From a teacher’s perspective, Professor James Ladwig’s article, “Put professional judgement of teachers first or we’ll never get the systemic education improvements we all want. Let’s talk about it” is uplifting and refreshing. Throughout the years, one could argue that the educational system, media and public have slowly disempowered the teaching profession. On numerous occasions, the media has criticised teachers for issues such as, not effectively dealing with bullying or behavioural issues to not providing the correct assessment grade. One could surmise that teachers have very few public advocates.
Ladwig highlights issues that are impacting on the teaching profession, such as test measurements, market-driven professional development, and pre-packaged curriculum and apps that are promoted as the panacea. Tired of these imposed solutions, teachers want to be viewed and respected as professionals. Empathetically, Ladwig advocates on behalf of teachers by saying that more ‘best practice’ policies from vested interests is not what is needed. While in agreement with Ladwig, teachers may argue that it is not only important, but imperative to promote teachers’ professional judgment with a degree of autonomy. Does our current system balance professional autonomy with accountability?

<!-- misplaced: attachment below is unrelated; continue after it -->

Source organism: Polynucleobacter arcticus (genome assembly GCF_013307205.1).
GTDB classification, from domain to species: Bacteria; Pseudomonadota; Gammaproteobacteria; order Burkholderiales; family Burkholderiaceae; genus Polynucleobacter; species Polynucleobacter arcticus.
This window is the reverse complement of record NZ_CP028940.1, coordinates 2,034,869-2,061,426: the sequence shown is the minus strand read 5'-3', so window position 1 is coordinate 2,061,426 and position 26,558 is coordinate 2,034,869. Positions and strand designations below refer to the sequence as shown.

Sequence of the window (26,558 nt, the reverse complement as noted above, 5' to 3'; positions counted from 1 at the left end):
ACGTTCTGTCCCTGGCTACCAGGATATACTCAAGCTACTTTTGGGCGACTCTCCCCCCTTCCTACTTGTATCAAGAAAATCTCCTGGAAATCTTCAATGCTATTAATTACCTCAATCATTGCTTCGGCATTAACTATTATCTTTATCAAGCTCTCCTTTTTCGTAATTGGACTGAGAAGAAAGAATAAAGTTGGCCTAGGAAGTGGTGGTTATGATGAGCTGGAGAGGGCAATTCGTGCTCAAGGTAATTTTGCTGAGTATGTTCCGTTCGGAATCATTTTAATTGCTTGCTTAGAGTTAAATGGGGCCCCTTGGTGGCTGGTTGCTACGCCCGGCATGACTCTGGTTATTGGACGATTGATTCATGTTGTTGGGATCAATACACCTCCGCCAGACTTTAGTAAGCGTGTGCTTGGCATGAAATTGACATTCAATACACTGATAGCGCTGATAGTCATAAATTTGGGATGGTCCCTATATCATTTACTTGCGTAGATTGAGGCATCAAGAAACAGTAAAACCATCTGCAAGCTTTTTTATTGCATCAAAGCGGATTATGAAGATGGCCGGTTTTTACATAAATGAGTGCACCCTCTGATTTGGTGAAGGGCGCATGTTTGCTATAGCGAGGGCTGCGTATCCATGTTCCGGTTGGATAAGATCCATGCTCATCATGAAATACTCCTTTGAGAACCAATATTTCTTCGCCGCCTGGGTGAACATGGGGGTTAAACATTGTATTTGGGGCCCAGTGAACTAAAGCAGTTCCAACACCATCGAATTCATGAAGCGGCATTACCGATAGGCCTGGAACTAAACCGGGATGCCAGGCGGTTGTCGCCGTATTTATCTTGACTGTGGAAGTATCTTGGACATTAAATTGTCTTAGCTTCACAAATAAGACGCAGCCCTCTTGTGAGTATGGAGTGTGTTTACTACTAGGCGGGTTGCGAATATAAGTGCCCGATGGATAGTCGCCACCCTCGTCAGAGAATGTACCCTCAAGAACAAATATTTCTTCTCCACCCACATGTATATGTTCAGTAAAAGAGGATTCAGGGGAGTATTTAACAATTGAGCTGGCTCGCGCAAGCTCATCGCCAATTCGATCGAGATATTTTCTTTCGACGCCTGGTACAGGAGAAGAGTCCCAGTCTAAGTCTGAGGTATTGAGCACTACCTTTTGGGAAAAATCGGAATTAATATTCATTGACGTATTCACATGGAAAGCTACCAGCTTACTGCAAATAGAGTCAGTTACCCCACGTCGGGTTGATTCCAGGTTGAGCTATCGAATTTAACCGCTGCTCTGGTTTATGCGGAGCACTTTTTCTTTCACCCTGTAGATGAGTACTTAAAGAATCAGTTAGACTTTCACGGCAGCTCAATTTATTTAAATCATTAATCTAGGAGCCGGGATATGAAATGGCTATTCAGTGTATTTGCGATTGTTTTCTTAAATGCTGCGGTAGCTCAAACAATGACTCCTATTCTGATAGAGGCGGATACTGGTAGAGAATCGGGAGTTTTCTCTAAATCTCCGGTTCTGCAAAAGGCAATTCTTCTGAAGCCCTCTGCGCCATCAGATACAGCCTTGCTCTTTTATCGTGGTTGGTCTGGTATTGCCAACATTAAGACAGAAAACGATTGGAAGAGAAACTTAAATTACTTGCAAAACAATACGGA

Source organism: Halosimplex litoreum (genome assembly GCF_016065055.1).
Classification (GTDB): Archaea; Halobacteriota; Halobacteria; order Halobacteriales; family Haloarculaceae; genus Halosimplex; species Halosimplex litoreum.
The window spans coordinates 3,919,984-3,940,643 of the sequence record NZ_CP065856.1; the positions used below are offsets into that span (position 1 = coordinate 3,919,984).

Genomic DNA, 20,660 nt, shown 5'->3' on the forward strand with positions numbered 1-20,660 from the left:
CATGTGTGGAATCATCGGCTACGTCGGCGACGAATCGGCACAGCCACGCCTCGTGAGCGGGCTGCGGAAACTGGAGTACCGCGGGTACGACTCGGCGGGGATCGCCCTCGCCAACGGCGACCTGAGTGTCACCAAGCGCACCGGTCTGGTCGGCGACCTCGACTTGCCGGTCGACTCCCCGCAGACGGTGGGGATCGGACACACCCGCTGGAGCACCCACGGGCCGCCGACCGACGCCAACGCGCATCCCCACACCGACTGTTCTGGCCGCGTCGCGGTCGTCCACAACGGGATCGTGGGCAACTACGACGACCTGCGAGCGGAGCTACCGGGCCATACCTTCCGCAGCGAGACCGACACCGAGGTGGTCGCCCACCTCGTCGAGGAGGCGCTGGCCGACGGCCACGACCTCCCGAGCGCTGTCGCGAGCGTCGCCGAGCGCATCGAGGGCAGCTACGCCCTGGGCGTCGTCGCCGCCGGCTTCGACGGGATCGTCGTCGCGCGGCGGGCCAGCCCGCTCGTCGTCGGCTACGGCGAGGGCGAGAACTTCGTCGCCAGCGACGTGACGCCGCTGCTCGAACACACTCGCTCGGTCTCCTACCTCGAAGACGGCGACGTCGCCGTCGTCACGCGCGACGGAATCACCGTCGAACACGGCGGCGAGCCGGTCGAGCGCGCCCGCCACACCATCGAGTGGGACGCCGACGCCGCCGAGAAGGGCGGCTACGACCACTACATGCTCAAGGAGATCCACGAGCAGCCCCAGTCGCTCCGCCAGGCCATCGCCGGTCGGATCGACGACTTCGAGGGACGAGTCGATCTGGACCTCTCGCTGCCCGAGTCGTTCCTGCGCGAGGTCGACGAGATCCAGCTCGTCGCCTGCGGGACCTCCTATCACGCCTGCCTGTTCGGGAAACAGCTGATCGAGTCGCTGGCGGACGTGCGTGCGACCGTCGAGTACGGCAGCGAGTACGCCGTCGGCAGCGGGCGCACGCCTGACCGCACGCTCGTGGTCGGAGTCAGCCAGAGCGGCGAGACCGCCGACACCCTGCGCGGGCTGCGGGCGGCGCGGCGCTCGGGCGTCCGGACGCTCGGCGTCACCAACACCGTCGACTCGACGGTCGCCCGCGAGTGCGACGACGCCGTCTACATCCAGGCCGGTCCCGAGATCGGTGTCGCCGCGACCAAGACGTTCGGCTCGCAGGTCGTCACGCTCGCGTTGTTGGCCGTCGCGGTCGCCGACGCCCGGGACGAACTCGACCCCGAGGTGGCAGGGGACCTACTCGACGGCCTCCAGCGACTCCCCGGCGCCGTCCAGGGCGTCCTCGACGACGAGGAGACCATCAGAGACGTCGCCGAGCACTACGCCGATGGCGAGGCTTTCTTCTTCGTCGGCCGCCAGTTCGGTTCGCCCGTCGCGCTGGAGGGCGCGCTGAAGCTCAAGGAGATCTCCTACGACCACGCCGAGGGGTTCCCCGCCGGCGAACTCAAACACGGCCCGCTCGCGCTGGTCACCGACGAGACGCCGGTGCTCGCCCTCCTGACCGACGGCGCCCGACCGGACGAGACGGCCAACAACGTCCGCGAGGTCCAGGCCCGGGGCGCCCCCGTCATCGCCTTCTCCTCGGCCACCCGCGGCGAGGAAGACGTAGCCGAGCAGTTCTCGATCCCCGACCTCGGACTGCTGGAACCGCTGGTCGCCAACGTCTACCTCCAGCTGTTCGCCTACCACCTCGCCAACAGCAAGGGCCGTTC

Convincingly argued by Ladwig, the education systems are 'standardised, stratified, countable'. Unfortunately, these education systems can provide politicians and independent stakeholders the evidence that supports 'their' agenda or needs. Misusing the evidence can have negative consequences on the profession, damaging the reputation of the teaching professionals. I applaud Ladwig for asking, ‘how do we build systems that increase the likelihood that teachers will make intelligent and wise decision in their work?’ This solution-focused question authentically shifts the concept from teacher compliance and accountability to teacher agency, while reinstating 'teacher professionalism' back into the education system. Teacher agency is an essential element when designing new education systems.